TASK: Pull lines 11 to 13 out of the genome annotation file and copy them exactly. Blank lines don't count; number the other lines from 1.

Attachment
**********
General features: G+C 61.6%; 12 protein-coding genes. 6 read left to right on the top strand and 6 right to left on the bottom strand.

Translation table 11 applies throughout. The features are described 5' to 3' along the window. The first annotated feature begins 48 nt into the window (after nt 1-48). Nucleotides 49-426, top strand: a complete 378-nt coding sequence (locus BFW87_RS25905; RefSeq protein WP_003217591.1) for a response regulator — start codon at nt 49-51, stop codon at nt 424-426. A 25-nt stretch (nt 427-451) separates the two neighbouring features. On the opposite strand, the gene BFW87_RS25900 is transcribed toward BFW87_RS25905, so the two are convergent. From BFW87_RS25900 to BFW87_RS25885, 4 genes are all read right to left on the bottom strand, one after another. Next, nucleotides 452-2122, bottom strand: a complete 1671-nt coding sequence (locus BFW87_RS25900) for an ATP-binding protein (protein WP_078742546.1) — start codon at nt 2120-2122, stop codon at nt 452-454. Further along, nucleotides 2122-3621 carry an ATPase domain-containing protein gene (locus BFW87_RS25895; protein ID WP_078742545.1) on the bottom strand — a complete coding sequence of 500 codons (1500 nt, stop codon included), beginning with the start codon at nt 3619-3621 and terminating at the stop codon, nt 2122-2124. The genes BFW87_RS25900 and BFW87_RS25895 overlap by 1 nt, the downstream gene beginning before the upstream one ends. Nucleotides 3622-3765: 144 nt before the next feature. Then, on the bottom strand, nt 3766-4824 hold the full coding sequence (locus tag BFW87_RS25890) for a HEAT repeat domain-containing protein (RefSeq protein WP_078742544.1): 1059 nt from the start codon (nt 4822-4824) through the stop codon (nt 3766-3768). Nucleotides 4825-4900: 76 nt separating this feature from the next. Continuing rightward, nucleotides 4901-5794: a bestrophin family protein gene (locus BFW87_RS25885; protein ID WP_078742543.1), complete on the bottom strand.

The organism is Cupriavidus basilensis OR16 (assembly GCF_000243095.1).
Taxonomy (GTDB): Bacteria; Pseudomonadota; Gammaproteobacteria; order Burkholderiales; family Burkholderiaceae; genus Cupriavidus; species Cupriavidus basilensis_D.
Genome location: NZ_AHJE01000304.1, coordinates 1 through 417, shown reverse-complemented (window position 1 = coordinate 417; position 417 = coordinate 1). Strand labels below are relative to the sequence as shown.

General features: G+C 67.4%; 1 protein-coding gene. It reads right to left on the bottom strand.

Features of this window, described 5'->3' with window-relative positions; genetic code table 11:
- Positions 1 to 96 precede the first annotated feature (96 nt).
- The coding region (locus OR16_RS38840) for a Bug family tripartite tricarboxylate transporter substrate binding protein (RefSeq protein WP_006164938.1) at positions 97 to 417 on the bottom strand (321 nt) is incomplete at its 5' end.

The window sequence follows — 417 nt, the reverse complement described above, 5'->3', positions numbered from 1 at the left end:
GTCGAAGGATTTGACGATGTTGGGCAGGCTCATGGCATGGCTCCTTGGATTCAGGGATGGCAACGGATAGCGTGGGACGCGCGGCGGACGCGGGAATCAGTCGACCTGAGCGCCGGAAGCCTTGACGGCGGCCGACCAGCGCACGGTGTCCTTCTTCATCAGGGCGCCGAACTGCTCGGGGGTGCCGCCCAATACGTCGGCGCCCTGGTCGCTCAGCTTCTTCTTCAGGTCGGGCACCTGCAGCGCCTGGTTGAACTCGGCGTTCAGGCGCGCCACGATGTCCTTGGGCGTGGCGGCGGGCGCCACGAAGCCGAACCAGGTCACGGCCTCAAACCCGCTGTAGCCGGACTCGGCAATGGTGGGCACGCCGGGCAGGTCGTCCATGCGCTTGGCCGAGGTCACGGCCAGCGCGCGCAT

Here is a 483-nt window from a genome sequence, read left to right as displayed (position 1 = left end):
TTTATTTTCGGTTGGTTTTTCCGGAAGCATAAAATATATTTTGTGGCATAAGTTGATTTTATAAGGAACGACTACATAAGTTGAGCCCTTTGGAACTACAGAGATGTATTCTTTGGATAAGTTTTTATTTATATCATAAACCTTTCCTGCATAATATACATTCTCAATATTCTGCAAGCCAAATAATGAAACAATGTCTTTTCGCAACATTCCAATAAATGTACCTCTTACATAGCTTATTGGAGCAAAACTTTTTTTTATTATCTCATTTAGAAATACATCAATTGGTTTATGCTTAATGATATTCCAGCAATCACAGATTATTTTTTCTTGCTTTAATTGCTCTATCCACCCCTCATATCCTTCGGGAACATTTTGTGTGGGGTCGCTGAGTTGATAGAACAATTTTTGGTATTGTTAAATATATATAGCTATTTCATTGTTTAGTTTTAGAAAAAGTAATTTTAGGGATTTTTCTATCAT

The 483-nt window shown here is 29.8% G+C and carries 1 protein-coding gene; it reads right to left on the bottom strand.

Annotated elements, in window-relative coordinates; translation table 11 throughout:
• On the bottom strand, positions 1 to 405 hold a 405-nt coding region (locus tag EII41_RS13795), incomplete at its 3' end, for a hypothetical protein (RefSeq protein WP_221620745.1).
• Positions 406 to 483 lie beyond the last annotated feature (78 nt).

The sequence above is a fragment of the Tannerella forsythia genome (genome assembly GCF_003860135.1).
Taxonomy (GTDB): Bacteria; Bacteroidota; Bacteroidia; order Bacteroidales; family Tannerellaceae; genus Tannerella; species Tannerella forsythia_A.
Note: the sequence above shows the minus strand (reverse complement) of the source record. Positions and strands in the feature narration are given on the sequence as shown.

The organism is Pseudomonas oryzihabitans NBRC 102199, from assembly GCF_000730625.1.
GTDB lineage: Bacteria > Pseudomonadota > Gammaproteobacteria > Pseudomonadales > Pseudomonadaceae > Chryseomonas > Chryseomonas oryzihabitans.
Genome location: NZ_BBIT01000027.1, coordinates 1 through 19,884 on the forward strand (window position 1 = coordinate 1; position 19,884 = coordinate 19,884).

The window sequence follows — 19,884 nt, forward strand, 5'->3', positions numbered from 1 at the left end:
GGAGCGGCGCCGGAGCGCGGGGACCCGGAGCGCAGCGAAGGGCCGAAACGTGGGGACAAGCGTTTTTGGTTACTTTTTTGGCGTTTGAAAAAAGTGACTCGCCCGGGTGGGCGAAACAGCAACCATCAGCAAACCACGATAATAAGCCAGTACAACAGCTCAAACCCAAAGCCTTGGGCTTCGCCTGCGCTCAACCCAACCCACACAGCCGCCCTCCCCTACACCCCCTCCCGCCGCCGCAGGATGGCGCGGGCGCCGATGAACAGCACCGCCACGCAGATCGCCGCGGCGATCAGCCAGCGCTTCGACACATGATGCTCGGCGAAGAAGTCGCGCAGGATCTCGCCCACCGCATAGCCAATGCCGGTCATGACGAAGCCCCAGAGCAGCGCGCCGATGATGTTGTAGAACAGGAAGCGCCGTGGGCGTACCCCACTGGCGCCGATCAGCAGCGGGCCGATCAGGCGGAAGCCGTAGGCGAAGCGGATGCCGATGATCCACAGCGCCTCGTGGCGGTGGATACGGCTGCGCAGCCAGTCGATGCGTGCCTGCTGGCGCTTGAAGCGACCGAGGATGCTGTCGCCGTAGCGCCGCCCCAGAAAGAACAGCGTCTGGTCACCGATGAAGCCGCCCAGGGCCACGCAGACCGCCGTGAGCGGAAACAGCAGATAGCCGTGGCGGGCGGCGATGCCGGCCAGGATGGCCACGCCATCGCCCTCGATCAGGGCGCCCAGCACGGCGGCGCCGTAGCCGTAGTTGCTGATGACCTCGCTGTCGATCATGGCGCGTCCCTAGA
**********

GTCGAAGGATTTGACGATGTTGGGCAGGCTCATGGCATGGCTCCTTGGATTCAGGGATGGCAACGGATAGCGTGGGACGCGCGGCGGACGCGGGAATCAGTCGACCTGAGCGCCGGAAGCCTTGACGGCGGCCGACCAGCGCACGGTGTCCTTCTTCATCAGGGCGCCGAACTGCTCGGGGGTGCCGCCCAATACGTCGGCGCCCTGGTCGCTCAGCTTCTTCTTCAGGTCGGGCACCTGCAGCGCCTGGTTGAACTCGGCGTTCAGGCGCGCCACGATGTCCTTGGGCGTGGCGGCGGGCGCCACGAAGCCGAACCAGGTCACGGCCTCAAACCCGCTGTAGCCGGACTCGGCAATGGTGGGCACGCCGGGCAGGTCGTCCATGCGCTTGGCCGAGGTCACGGCCAGCGCGCGCAT

Here is a 483-nt window from a genome sequence, read left to right as displayed (position 1 = left end):
TTTATTTTCGGTTGGTTTTTCCGGAAGCATAAAATATATTTTGTGGCATAAGTTGATTTTATAAGGAACGACTACATAAGTTGAGCCCTTTGGAACTACAGAGATGTATTCTTTGGATAAGTTTTTATTTATATCATAAACCTTTCCTGCATAATATACATTCTCAATATTCTGCAAGCCAAATAATGAAACAATGTCTTTTCGCAACATTCCAATAAATGTACCTCTTACATAGCTTATTGGAGCAAAACTTTTTTTTATTATCTCATTTAGAAATACATCAATTGGTTTATGCTTAATGATATTCCAGCAATCACAGATTATTTTTTCTTGCTTTAATTGCTCTATCCACCCCTCATATCCTTCGGGAACATTTTGTGTGGGGTCGCTGAGTTGATAGAACAATTTTTGGTATTGTTAAATATATATAGCTATTTCATTGTTTAGTTTTAGAAAAAGTAATTTTAGGGATTTTTCTATCAT